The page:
Varadkar comes under pressure to clarify comments on media

Taoiseach expected to address issue in Dáil after saying he sympathised with Trump’s views

Leo Varadkar told a private lunch gathering in New York on Tuesday that he sympathised with Donald Trump’s view of the media, saying the media was not interested in the truth but in the story. Photographer: Jasper Juinen/Bloomberg

Taoiseach Leo Varadkar has come under pressure to clarify his comments on the media after he told a private lunch in New York that he sympathised with Donald Trump's views on the press.

The head of the National Union of Journalists in Ireland Seamus Dooley said Mr Varadkar needed to "clarify his comments as a matter of urgency".

Mr Varadkar told a private lunch gathering in New York on Tuesday that he sympathised with Donald Trump’s view of the media, saying the media was not interested in the truth but in the story.

He claimed political journalists were more interested in gossip at Dáil Éireann than in the workings of Government, describing their interest in whispers in the corridors.


He also claimed some investigative journalism in Ireland was incorrect, singling out RTÉ in particular for criticism.

Mr Varadkar was due to appear alongside Minister for Finance Paschal Donohue at 10am on Wednesday at O'Devaney Gardens to mark the first phase of its regeneration, but has since pulled out of the appearance.

Speaking at that event, Mr Donohoe said he and the Taoiseach are “very much against” some of “the darker tones we have see develop in other democracies at the moment getting any kind of grip in our country at the moment”.

He said Mr Varadkar would deal with the matter in the Dáil later on.

He said the Taoiseach and the Government strongly support a free and independent media.

“I unreservedly support the operation and function of the media in our democracy,” the Dublin Central TD said. “It is essential that we have a free and independent media.”

In a statement, Mr Dooley said:

“Mr Varadkar needs to clarify his comments as a matter of urgency. If the object of the visit to New York was to project Ireland as a modern democracy then expressing sympathy with Donald Trump’s views on the media was a spectacular own goal by An Taoiseach.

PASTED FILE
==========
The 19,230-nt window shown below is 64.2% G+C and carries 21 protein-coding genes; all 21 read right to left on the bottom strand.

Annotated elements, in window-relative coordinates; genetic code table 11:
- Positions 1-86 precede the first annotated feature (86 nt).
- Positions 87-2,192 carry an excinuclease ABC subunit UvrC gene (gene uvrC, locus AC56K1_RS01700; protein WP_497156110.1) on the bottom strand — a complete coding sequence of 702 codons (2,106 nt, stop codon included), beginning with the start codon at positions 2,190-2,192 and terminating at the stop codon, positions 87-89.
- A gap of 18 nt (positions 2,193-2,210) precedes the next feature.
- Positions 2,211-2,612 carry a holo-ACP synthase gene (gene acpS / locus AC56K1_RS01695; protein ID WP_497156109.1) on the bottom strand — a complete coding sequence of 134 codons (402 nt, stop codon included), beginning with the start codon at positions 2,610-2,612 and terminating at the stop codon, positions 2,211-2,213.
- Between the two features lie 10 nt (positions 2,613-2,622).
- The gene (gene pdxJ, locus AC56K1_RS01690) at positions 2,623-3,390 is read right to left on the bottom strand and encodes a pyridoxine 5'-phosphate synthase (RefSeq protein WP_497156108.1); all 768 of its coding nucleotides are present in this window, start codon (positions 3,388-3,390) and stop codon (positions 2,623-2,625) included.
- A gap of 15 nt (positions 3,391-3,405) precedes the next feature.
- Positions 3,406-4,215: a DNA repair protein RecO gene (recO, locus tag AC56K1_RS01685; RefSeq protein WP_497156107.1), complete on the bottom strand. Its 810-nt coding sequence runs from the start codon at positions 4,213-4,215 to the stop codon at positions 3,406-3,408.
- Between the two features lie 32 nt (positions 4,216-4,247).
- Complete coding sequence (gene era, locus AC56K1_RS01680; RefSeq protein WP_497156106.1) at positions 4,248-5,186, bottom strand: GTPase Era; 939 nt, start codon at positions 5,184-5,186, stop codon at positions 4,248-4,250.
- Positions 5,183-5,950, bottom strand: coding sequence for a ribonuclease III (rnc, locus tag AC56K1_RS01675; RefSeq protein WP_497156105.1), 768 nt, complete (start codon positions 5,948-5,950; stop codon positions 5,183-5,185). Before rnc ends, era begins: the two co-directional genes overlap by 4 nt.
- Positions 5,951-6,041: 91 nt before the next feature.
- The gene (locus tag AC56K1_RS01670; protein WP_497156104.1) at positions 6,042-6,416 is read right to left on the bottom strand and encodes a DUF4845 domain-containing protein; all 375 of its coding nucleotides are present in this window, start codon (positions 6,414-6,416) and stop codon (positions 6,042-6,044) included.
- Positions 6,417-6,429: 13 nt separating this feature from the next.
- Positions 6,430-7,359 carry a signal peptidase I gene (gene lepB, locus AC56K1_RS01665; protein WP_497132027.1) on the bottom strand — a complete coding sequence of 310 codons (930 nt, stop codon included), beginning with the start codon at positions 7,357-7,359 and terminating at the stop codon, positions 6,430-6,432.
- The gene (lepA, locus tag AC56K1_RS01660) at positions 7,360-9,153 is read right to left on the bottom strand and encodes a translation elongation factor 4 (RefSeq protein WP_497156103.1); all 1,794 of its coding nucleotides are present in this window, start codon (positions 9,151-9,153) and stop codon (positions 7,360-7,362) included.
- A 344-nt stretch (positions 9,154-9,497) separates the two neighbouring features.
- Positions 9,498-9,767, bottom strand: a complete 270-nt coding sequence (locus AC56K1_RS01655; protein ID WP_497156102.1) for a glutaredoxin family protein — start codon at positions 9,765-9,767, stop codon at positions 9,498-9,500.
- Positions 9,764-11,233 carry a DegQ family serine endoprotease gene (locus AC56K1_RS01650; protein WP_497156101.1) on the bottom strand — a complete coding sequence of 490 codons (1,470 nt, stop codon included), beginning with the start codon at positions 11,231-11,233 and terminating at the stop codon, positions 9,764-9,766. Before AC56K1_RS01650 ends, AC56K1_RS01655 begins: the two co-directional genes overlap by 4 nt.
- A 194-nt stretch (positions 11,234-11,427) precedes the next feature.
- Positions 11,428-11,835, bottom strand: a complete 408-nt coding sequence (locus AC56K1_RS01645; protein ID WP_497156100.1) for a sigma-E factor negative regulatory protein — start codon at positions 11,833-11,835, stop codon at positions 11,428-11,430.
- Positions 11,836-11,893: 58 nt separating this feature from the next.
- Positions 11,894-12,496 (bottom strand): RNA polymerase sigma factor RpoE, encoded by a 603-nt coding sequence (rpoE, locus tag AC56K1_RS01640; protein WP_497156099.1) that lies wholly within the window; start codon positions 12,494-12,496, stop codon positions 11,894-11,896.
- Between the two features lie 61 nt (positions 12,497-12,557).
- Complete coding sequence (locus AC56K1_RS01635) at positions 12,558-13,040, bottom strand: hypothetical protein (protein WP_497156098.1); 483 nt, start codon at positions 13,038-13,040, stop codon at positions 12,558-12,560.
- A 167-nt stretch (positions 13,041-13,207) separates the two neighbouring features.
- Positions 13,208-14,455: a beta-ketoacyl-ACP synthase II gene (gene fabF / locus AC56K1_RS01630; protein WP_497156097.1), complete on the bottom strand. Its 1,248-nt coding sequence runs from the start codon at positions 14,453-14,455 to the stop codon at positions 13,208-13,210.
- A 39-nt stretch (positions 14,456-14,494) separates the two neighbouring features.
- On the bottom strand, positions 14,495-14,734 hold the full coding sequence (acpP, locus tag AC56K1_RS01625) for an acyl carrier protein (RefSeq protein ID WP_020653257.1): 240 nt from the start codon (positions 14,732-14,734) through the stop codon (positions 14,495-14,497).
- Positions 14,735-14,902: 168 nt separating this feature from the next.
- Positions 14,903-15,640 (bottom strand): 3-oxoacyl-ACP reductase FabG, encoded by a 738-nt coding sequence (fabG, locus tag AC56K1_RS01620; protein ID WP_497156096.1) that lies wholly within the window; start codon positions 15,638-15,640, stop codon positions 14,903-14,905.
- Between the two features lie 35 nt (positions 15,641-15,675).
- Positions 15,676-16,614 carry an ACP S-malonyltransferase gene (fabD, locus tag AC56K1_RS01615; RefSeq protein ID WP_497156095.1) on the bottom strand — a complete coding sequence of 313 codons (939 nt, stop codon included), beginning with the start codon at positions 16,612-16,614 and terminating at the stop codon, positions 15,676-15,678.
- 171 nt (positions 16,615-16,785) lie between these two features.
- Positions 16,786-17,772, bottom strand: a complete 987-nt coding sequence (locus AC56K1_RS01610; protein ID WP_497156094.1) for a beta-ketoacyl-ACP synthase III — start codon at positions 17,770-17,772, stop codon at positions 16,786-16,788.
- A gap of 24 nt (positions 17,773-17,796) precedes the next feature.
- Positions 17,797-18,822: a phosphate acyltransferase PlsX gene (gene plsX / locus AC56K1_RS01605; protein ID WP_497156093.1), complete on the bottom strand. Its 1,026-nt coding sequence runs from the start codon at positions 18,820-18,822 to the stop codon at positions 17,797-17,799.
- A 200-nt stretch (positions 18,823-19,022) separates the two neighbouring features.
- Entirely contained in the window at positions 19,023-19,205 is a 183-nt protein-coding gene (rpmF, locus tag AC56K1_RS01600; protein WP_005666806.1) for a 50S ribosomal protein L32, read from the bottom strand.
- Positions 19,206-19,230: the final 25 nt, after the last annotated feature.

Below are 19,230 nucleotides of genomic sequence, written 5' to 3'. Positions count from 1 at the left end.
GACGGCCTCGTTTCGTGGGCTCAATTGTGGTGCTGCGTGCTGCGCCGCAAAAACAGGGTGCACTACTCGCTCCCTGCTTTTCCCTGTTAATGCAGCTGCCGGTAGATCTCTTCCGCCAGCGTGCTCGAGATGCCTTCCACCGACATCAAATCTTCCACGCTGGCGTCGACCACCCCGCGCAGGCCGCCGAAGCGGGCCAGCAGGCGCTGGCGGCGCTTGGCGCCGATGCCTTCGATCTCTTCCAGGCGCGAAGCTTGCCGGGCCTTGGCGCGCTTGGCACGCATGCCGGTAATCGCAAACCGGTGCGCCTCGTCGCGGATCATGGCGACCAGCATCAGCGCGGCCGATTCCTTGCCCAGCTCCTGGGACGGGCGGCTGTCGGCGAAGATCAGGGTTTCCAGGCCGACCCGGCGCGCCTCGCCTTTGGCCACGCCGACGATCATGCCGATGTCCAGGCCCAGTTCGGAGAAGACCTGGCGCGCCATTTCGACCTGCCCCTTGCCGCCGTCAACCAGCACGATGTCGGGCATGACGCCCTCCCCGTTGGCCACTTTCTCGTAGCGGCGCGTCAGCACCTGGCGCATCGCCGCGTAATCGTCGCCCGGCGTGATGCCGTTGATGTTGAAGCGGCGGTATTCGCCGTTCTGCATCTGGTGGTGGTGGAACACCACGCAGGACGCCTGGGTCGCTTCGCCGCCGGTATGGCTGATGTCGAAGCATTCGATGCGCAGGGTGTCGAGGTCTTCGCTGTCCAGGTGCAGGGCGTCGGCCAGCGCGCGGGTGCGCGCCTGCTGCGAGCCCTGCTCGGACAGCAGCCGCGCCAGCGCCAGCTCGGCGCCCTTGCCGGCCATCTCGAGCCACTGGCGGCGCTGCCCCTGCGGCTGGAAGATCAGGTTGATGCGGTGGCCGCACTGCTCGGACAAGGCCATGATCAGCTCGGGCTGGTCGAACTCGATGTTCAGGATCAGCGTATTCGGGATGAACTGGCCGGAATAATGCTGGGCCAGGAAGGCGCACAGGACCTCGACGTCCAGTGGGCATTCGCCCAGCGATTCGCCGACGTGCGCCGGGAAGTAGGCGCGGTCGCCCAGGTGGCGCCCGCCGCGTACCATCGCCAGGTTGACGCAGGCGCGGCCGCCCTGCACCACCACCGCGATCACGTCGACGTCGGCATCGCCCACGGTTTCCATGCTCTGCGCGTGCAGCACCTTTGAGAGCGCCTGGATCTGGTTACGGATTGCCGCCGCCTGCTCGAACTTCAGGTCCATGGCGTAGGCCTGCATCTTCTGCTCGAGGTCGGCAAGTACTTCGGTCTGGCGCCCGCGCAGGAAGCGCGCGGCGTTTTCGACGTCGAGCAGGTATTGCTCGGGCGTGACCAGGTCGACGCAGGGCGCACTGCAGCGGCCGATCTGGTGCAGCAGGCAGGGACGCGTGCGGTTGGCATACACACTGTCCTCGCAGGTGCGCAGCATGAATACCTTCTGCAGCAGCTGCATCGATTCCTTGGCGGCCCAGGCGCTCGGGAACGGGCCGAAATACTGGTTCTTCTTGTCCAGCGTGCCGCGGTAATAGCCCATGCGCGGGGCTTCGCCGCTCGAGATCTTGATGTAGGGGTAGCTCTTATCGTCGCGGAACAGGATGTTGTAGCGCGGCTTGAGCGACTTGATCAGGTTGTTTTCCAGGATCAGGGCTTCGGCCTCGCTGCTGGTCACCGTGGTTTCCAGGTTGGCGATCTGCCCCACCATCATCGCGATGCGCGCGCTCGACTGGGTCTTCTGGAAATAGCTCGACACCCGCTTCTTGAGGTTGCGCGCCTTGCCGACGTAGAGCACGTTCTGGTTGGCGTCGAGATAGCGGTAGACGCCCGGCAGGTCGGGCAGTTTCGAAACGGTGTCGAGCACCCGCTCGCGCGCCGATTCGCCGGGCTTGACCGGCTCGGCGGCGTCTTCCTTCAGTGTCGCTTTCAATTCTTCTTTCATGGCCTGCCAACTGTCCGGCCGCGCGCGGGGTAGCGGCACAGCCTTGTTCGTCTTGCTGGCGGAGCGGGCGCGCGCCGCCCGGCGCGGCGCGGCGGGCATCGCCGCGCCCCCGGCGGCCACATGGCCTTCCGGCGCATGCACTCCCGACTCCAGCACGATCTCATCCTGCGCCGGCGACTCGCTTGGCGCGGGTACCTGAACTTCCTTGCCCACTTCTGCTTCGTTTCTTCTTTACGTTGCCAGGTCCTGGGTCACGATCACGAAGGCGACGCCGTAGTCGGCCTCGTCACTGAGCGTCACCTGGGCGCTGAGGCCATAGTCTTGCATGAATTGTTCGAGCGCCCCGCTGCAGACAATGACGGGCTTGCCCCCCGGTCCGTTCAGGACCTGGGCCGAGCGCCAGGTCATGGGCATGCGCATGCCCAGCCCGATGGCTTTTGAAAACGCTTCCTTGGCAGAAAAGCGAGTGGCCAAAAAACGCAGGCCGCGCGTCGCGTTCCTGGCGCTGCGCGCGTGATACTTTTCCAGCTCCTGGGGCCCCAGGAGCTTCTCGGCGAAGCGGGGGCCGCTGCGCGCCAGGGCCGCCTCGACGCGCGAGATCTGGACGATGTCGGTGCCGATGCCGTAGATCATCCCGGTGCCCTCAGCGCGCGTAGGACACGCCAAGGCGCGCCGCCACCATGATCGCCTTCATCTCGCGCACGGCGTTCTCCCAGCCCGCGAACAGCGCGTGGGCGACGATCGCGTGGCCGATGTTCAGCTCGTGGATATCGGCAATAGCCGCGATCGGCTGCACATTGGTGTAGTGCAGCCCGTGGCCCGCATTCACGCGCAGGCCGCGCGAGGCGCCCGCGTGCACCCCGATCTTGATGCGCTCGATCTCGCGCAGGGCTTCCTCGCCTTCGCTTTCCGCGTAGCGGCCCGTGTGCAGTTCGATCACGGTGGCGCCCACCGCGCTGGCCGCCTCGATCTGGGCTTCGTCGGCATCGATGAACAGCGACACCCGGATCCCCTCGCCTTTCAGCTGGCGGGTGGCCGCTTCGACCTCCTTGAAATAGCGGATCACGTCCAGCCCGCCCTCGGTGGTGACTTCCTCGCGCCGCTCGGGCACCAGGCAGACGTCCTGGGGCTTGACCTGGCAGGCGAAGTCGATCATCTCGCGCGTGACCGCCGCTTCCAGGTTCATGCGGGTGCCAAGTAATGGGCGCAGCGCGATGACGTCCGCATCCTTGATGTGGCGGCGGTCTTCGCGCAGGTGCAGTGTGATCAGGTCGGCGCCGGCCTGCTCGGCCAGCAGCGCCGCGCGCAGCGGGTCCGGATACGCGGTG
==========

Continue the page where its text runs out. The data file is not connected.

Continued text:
"Freedom of expression is a core principle of the United Nations. Donald Trump has shown nothing but contempt for the media and it is disturbing that Mr Varadkar should in any way align himself with the views of the American president on this issue.

“An Taoiseach’s criticism of RTÉ is especially concerning since the public service broadcaster since it suggests a hostility towards an organisation which, by definition, requires the goodwill and support of government. His reported comments on Prime Time, if true are gratuitous and insulting.”

Meanwhile, Minister for Housing Eoghan Murphy said the Taoiseach's comments were "taken out of context" and expected him to clarify his remarks in the Dáil later on Wednesday.

Speaking on RTE’s Morning Ireland, Mr Murphy said:

“From what I’ve seen about what he’s reported to have said I think he’s been taken out of context...I’m sure he’ll get an opportunity to clarify if it’s raised in the Dail later on.

“I know in clarifying them he’ll be making a very robust defence of an independent media because that’s what he believes.”

Newsbrands Ireland, the representative body for national newspapers in Ireland, also released a statment in Mr Varadkar’s comments.

Chairman Vincent Crowley said:

“It is important that independent journalism in Ireland is supported as it is in other EU countries. The best way the Taoiseach Leo Varadkar and the government could show their support for good Irish journalism is to support a number of measures being sought by the newspaper industry.”

These measures included reducing VAT on newspapers, reforming defamation laws and having a Minister for the Media.

Simon Carswell

Simon Carswell

Simon Carswell is News Editor of The Irish Times